This time, I think I ended up on the wider spur to the east of CP33.  (And Gary, if you read this PLEASE comment or email me and let me know if that sounds right!) Wandering around semi-hopelessly, I heard voices and hoped against hope that it was some noisy racers who'd found the CP.  Hiking downhill, I eventually saw water and realized it was just some people having fun on the lake.  Despair.  

I tried to think like Bob and Luke and use the terrain around me to help me figure out where I was. The finger of the lake I saw went sort of east-west, which narrowed things down.  Looking at the map now, I can see that if I'd been thinking clearly, I'd have realized that there was no campground/private property around me, which ruled out the little finger over Camp Red Bud, and I knew the finger above Camp Pin Oak was south of me.  At the time, none of that was clear to me, and after messing around for way too long, I finally gave up.  

I spent probably an hour and a half looking for that CP; I should have moved on way sooner, I even knew that at the time, but since my primary goal for the day was to improve my orienteering skills rather than get a high score, I really wanted to have the experience of getting myself out of trouble. Unfortunately, it didn't work out that way, but I did come across this cool old water tower.  And I didn't cry, which was a major accomplishment.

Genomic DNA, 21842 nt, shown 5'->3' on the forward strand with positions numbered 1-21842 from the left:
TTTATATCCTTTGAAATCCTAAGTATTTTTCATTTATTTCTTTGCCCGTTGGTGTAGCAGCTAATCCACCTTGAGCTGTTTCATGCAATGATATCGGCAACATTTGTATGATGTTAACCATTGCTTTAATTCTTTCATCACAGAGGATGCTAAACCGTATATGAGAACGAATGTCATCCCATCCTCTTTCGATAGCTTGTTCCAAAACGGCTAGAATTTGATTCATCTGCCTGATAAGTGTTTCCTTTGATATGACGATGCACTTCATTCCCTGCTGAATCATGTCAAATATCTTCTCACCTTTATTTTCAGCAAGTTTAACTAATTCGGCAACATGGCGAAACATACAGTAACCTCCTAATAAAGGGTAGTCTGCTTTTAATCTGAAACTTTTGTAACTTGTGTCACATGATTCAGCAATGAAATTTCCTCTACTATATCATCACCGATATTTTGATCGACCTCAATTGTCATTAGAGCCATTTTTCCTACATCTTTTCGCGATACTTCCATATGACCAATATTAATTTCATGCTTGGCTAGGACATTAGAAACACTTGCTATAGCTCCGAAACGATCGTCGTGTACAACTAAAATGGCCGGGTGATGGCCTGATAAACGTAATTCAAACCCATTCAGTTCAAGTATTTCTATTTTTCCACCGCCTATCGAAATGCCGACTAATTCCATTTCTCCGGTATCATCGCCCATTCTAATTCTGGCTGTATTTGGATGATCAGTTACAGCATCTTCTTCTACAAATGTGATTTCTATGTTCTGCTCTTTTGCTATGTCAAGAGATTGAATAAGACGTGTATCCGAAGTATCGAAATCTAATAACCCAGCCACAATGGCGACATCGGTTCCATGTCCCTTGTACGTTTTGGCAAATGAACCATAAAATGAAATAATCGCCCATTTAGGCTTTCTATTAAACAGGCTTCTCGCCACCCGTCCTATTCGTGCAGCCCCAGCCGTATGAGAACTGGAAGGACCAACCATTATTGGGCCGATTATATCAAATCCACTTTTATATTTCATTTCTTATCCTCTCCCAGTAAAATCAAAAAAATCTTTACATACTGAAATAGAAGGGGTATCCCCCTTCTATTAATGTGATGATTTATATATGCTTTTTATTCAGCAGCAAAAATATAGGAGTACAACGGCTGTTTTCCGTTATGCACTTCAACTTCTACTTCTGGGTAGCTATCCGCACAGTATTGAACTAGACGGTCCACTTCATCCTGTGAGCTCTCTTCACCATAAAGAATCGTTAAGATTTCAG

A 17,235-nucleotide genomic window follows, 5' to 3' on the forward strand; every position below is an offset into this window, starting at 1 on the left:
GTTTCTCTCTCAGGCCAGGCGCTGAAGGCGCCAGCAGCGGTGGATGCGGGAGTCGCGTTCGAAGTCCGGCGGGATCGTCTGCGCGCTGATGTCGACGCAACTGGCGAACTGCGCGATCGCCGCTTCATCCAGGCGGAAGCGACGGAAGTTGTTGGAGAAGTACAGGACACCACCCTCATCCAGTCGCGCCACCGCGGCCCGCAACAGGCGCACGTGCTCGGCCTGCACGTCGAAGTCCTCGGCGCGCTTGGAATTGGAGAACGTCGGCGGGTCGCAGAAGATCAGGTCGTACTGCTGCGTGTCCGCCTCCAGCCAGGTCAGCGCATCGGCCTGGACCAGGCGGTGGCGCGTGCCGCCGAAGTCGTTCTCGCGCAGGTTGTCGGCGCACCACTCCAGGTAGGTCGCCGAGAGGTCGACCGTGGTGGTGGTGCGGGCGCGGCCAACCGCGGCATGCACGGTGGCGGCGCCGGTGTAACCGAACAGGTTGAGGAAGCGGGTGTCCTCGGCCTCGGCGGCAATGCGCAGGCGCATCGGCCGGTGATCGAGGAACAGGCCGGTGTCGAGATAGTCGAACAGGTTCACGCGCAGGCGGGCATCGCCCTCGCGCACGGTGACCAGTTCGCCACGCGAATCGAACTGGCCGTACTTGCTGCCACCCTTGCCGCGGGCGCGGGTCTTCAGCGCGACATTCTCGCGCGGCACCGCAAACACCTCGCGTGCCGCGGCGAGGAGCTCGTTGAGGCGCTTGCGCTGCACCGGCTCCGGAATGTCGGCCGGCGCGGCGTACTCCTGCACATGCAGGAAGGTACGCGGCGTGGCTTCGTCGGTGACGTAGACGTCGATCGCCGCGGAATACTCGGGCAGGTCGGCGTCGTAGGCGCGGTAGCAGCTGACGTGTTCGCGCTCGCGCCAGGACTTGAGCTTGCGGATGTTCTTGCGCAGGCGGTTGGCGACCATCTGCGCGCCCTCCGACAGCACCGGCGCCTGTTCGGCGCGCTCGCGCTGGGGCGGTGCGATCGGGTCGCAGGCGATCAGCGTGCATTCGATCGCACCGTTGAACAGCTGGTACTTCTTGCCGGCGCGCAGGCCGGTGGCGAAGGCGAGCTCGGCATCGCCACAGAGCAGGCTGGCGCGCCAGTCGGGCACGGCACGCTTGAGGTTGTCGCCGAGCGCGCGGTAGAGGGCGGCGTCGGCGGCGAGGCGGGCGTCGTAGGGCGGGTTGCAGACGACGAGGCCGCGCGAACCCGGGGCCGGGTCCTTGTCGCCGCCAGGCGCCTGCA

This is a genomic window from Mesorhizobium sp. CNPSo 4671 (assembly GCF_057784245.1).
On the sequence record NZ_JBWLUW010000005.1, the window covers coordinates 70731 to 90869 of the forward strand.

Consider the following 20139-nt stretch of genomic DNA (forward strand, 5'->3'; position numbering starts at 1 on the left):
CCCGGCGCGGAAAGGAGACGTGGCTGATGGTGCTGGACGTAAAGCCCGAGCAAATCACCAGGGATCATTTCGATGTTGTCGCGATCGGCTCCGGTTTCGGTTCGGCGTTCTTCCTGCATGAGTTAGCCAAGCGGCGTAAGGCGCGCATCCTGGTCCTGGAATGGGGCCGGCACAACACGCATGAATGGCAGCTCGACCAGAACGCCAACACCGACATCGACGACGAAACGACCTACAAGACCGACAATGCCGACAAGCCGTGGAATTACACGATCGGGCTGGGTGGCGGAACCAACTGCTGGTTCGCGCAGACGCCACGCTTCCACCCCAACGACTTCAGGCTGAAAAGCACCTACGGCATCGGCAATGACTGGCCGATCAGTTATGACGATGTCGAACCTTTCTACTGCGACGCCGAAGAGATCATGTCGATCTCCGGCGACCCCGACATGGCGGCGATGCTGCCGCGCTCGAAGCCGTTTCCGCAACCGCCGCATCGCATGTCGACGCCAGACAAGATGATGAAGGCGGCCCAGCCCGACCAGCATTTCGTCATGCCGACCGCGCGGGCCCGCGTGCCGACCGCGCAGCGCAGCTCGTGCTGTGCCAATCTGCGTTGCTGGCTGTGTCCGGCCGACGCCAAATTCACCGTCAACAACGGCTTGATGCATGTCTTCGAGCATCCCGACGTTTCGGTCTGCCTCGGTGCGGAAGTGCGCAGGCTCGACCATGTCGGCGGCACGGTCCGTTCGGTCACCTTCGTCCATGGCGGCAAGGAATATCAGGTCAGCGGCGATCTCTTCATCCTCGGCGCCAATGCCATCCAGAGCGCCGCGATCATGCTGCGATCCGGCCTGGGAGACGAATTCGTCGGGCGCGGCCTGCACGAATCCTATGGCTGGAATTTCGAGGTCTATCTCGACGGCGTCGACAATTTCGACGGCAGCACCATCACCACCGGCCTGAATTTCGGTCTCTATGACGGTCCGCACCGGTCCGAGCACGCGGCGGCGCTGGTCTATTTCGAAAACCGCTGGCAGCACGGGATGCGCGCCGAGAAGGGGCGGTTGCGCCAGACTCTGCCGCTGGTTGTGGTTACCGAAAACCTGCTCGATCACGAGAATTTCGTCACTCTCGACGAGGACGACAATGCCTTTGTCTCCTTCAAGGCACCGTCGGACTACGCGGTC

It's ok as consolation prizes go, but I'd rather have had the 30 points.
Once again I followed the high ground out to the road and did my best to shake off my lousy performance.  On to CPs 31 and 10!

31 should have been easy, just run the road to where it curves and then go west along that skinny ridge (or spur, whatever it is).  Instead, I cut in too early and spent a lot of time wandering around again.  I really didn't want to fail on a second straight CP, so I stuck with it but eventually gave up and hiked back out to the road, very thankful I could at least find that.

When I made it out onto the road, though, I was considerably south of my intended attack point. Realizing my mistake, I decided to give it another try from the right spot.  That worked much better, and I finally found the CP.  By this time, I was starting to look at my watch and get a little nervous about making it back to race HQ in time, and I wasn't the only one.  Another racer was hiking to the road at the same time I was. As I caught him, he mentioned, "I'm a little worried about getting back by 6."  Me too, buddy.  Rather than go after any other CPs, I decided to head back and maybe get one of the points near the start/finish line if I got back with extra time.